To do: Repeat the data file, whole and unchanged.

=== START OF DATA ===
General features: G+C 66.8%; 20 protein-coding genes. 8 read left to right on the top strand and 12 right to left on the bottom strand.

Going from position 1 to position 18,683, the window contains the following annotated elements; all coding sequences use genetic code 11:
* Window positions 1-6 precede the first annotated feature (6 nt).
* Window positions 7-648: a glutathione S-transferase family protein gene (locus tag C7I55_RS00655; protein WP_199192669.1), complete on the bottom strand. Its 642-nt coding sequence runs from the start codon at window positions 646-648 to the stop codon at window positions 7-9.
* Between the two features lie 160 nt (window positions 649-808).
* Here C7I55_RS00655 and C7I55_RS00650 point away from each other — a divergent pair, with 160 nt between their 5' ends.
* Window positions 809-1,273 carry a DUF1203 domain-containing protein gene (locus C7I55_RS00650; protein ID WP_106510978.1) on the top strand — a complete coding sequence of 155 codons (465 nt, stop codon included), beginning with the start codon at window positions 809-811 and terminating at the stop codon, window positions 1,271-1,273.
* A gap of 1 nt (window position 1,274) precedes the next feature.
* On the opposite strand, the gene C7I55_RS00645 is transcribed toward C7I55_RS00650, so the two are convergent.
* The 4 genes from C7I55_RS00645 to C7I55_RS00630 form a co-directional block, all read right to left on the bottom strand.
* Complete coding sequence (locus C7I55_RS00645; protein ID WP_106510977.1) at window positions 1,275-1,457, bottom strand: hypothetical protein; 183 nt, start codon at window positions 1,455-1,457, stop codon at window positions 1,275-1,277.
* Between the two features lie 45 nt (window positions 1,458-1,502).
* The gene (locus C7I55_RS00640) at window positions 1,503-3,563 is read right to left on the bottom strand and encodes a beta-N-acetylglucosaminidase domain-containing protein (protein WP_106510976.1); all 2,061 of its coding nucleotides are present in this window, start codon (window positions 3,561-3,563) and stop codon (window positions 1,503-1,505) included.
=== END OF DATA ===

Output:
General features: G+C 66.8%; 20 protein-coding genes. 8 read left to right on the top strand and 12 right to left on the bottom strand.

Going from position 1 to position 18,683, the window contains the following annotated elements; all coding sequences use genetic code 11:
* Window positions 1-6 precede the first annotated feature (6 nt).
* Window positions 7-648: a glutathione S-transferase family protein gene (locus tag C7I55_RS00655; protein WP_199192669.1), complete on the bottom strand. Its 642-nt coding sequence runs from the start codon at window positions 646-648 to the stop codon at window positions 7-9.
* Between the two features lie 160 nt (window positions 649-808).
* Here C7I55_RS00655 and C7I55_RS00650 point away from each other — a divergent pair, with 160 nt between their 5' ends.
* Window positions 809-1,273 carry a DUF1203 domain-containing protein gene (locus C7I55_RS00650; protein ID WP_106510978.1) on the top strand — a complete coding sequence of 155 codons (465 nt, stop codon included), beginning with the start codon at window positions 809-811 and terminating at the stop codon, window positions 1,271-1,273.
* A gap of 1 nt (window position 1,274) precedes the next feature.
* On the opposite strand, the gene C7I55_RS00645 is transcribed toward C7I55_RS00650, so the two are convergent.
* The 4 genes from C7I55_RS00645 to C7I55_RS00630 form a co-directional block, all read right to left on the bottom strand.
* Complete coding sequence (locus C7I55_RS00645; protein ID WP_106510977.1) at window positions 1,275-1,457, bottom strand: hypothetical protein; 183 nt, start codon at window positions 1,455-1,457, stop codon at window positions 1,275-1,277.
* Between the two features lie 45 nt (window positions 1,458-1,502).
* The gene (locus C7I55_RS00640) at window positions 1,503-3,563 is read right to left on the bottom strand and encodes a beta-N-acetylglucosaminidase domain-containing protein (protein WP_106510976.1); all 2,061 of its coding nucleotides are present in this window, start codon (window positions 3,561-3,563) and stop codon (window positions 1,503-1,505) included.